Returning to the Cornish town of Talting in The Second Love of My Life was something that I really enjoyed and as the book progressed I fell more and more in love with the place. Talting was a place that sounded so picturesque and had a great sense of community spirit, with everyone knowing eachother’s business but always being happy to help eachother out. It was also really great to be reunited with Rose and Emma again, two characters who are more like sisters than best friends and who I really enjoyed being introduced to in Victoria’s novella. Rose, in particular, was an incredible character who was so strong and admirable through the most difficult of times. 

I have to say that there really wasn’t any part of this beautiful book that I didn’t adore and I thought that it was an absolute pleasure to immerse myself in Victoria Walters’ wonderful writing style once more. It’s very clear that Victoria Walters writes from the heart and has created a novel that is both emotional and uplifting and one that is filled with some very wise advice that I think everyone can learn something from. It’s one of those books that can very easily be read in a day but that you’ll never want to end. 

Whilst I read the novella before reading the full-length novel, I should say that The Second Love of My Life does work very well as a standalone book as Victoria has really gone to town with the description. However, I really do recommend reading the novella before as not only is it brilliant but I also found that I understood the characters and their backgrounds a lot more. 

I cannot believe that this is a debut novel and can only say that this is most definitely the beginning of an incredible and successful writing career for Victoria. The Second Love of My Life is simply one of the best books I’ve ever read and I can’t wait to read plenty more written by Victoria in the future. 

Sunday, 8 May 2016

Review - The One In A Million Boy by Monica Wood

I have to admit that I enjoyed The One In A Million Boy by Monica Wood a lot more than I thought I was going to. For me, it was one of those books that I think a lot of people are going to be reading and talking about several years down the line, purely because of how beautiful and unique the premise of the book is. It’s one of those books that is incredibly powerful and extremely thought-provoking and I certainly won’t be forgetting it in a hurry. 

This is a novel that is based on the friendship between an 11 year old boy and a 104 year old lady called Ona Vitkus. Obsessed with world records, the young boy who by all accounts does not have many friends is a boy scout who is sent to Ona’s house in order to help out with some odd jobs. As he learns about Ona’s life he determines to help Ona break a world record and it doesn’t take long for Ona to start looking forward to the boy’s visits. However, one day the boy’s father turns up in his place which leaves Ona confused and questioning why. We soon learn that the young boy has tragically died and that his father will be fulfilling the boy’s responsibilities, which he does whilst building a friendship of his own with Ona and discovering so much more about himself and the son he hardly knew.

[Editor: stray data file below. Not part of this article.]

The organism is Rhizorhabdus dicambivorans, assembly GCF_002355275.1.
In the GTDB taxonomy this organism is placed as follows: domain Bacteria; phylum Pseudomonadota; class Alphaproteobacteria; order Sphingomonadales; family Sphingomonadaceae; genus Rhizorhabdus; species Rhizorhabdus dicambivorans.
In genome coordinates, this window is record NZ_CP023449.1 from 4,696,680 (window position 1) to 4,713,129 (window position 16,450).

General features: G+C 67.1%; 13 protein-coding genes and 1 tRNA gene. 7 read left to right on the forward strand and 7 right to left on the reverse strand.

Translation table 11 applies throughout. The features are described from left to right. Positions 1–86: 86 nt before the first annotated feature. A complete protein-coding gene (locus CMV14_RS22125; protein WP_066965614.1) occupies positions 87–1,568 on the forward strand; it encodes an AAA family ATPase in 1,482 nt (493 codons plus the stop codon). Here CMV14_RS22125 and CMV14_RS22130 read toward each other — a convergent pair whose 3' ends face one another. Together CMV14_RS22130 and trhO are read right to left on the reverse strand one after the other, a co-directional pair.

I’m going to be completely honest and say that this book took me a few chapters to get into but when I was eventually into it, there was no stopping me and I flew through it at a remarkable pace. Throughout the novel the author has been superb in creating a story that, despite being heart-breaking, is also uplifting and inspirational. Predominantly it’s a tale about grief and how two parents who had separated each came to terms with and handled their loss in different ways. The death of the young boy, although devastating, led to the complete transformation of the father that was a pleasure to witness. 

Furthermore, it’s also a very poignant story about friendship and one which really demonstrates that age is just a number that is completely irrelevant. Through this book I have really come to appreciate what is meant by the saying you are only as old as you feel and that nobody is ever to old to pursue their dreams and achieve something special. It also provided an insight into a medical condition that I had never heard of before called long QT syndrome, but one which I think is extremely important and one which needs to be discussed more widely for people to understand it. 

I very much appreciated this book and the story told within it’s pages and can honestly say that I found it to be a very special story. It moved me in a way that I didn’t think it was going to and it was the perfect book to introduce me to Monica Wood’s writing style and I would definitely read more by her in the future. A reading experience I will never forget, a novel I really recommend and a story that surpassed all of my expectations. 

Thursday, 5 May 2016

Review - The Summer I Met You by Victoria Walters

I have to start by saying that I don’t often review novellas, but The Summer I Met You by Victoria Walters was one that really caught my eye as a lot of people had been talking about it. It just so happens that this particular novella is a prequel to Victoria’s full debut novel - The Second Love of My Life which I spent a long time eagerly anticipating. For such a short story, there was a massive amount to love about it and it has to be said that overall I found it to be truly delightful.